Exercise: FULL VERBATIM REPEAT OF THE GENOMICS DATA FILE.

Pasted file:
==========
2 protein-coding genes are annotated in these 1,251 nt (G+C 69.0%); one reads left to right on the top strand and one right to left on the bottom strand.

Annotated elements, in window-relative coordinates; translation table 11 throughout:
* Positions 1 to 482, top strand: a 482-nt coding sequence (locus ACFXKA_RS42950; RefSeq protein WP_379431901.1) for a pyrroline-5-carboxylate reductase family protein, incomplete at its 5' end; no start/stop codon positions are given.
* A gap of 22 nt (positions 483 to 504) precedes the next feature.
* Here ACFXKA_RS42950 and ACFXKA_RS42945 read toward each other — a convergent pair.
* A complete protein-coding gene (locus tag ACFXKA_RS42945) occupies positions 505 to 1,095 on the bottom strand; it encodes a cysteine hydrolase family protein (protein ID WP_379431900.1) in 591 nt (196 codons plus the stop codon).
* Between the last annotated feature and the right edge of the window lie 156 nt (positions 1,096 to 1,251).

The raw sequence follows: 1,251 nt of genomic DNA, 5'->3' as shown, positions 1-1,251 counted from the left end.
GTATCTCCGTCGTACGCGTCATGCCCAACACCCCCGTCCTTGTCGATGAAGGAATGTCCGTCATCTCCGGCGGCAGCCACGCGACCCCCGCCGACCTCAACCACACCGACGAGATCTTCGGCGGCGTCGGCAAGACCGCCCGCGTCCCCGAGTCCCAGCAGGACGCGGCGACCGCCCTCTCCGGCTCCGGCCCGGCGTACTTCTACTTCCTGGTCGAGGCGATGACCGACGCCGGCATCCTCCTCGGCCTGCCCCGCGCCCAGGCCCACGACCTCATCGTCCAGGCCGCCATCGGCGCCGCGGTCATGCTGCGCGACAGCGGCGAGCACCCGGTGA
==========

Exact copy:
2 protein-coding genes are annotated in these 1,251 nt (G+C 69.0%); one reads left to right on the top strand and one right to left on the bottom strand.

Annotated elements, in window-relative coordinates; translation table 11 throughout:
* Positions 1 to 482, top strand: a 482-nt coding sequence (locus ACFXKA_RS42950; RefSeq protein WP_379431901.1) for a pyrroline-5-carboxylate reductase family protein, incomplete at its 5' end; no start/stop codon positions are given.
* A gap of 22 nt (positions 483 to 504) precedes the next feature.
* Here ACFXKA_RS42950 and ACFXKA_RS42945 read toward each other — a convergent pair.
* A complete protein-coding gene (locus tag ACFXKA_RS42945) occupies positions 505 to 1,095 on the bottom strand; it encodes a cysteine hydrolase family protein (protein ID WP_379431900.1) in 591 nt (196 codons plus the stop codon).
* Between the last annotated feature and the right edge of the window lie 156 nt (positions 1,096 to 1,251).

The raw sequence follows: 1,251 nt of genomic DNA, 5'->3' as shown, positions 1-1,251 counted from the left end.
GTATCTCCGTCGTACGCGTCATGCCCAACACCCCCGTCCTTGTCGATGAAGGAATGTCCGTCATCTCCGGCGGCAGCCACGCGACCCCCGCCGACCTCAACCACACCGACGAGATCTTCGGCGGCGTCGGCAAGACCGCCCGCGTCCCCGAGTCCCAGCAGGACGCGGCGACCGCCCTCTCCGGCTCCGGCCCGGCGTACTTCTACTTCCTGGTCGAGGCGATGACCGACGCCGGCATCCTCCTCGGCCTGCCCCGCGCCCAGGCCCACGACCTCATCGTCCAGGCCGCCATCGGCGCCGCGGTCATGCTGCGCGACAGCGGCGAGCACCCGGTGA